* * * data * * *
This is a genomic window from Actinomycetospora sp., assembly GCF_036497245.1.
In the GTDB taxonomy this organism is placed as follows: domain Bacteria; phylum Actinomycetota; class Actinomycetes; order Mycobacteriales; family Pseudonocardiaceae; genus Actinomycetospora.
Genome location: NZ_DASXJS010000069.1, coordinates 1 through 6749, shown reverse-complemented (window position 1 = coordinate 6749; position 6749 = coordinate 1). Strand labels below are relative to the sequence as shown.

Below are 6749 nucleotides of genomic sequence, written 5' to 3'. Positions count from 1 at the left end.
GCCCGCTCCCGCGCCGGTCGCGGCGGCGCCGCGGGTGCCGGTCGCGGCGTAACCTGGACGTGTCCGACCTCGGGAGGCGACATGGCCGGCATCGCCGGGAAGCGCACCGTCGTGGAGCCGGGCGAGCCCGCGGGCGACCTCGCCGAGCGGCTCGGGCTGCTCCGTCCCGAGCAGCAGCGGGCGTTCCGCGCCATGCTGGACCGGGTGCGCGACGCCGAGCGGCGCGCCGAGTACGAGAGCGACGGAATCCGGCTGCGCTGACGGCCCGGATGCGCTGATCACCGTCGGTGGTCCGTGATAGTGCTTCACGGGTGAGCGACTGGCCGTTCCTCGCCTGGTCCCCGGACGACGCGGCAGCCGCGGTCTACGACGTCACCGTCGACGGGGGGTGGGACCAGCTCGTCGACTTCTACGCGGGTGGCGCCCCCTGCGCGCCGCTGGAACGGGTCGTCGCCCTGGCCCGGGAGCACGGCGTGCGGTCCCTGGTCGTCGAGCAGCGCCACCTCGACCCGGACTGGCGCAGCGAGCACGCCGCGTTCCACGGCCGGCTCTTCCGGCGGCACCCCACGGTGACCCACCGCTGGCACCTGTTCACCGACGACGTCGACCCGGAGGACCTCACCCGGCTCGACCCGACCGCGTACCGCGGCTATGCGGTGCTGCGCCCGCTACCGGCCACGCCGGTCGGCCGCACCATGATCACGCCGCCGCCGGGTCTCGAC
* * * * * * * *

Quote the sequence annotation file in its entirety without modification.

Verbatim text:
This is a genomic window from Actinomycetospora sp., assembly GCF_036497245.1.
In the GTDB taxonomy this organism is placed as follows: domain Bacteria; phylum Actinomycetota; class Actinomycetes; order Mycobacteriales; family Pseudonocardiaceae; genus Actinomycetospora.
Genome location: NZ_DASXJS010000069.1, coordinates 1 through 6749, shown reverse-complemented (window position 1 = coordinate 6749; position 6749 = coordinate 1). Strand labels below are relative to the sequence as shown.

Below are 6749 nucleotides of genomic sequence, written 5' to 3'. Positions count from 1 at the left end.
GCCCGCTCCCGCGCCGGTCGCGGCGGCGCCGCGGGTGCCGGTCGCGGCGTAACCTGGACGTGTCCGACCTCGGGAGGCGACATGGCCGGCATCGCCGGGAAGCGCACCGTCGTGGAGCCGGGCGAGCCCGCGGGCGACCTCGCCGAGCGGCTCGGGCTGCTCCGTCCCGAGCAGCAGCGGGCGTTCCGCGCCATGCTGGACCGGGTGCGCGACGCCGAGCGGCGCGCCGAGTACGAGAGCGACGGAATCCGGCTGCGCTGACGGCCCGGATGCGCTGATCACCGTCGGTGGTCCGTGATAGTGCTTCACGGGTGAGCGACTGGCCGTTCCTCGCCTGGTCCCCGGACGACGCGGCAGCCGCGGTCTACGACGTCACCGTCGACGGGGGGTGGGACCAGCTCGTCGACTTCTACGCGGGTGGCGCCCCCTGCGCGCCGCTGGAACGGGTCGTCGCCCTGGCCCGGGAGCACGGCGTGCGGTCCCTGGTCGTCGAGCAGCGCCACCTCGACCCGGACTGGCGCAGCGAGCACGCCGCGTTCCACGGCCGGCTCTTCCGGCGGCACCCCACGGTGACCCACCGCTGGCACCTGTTCACCGACGACGTCGACCCGGAGGACCTCACCCGGCTCGACCCGACCGCGTACCGCGGCTATGCGGTGCTGCGCCCGCTACCGGCCACGCCGGTCGGCCGCACCATGATCACGCCGCCGCCGGGTCTCGAC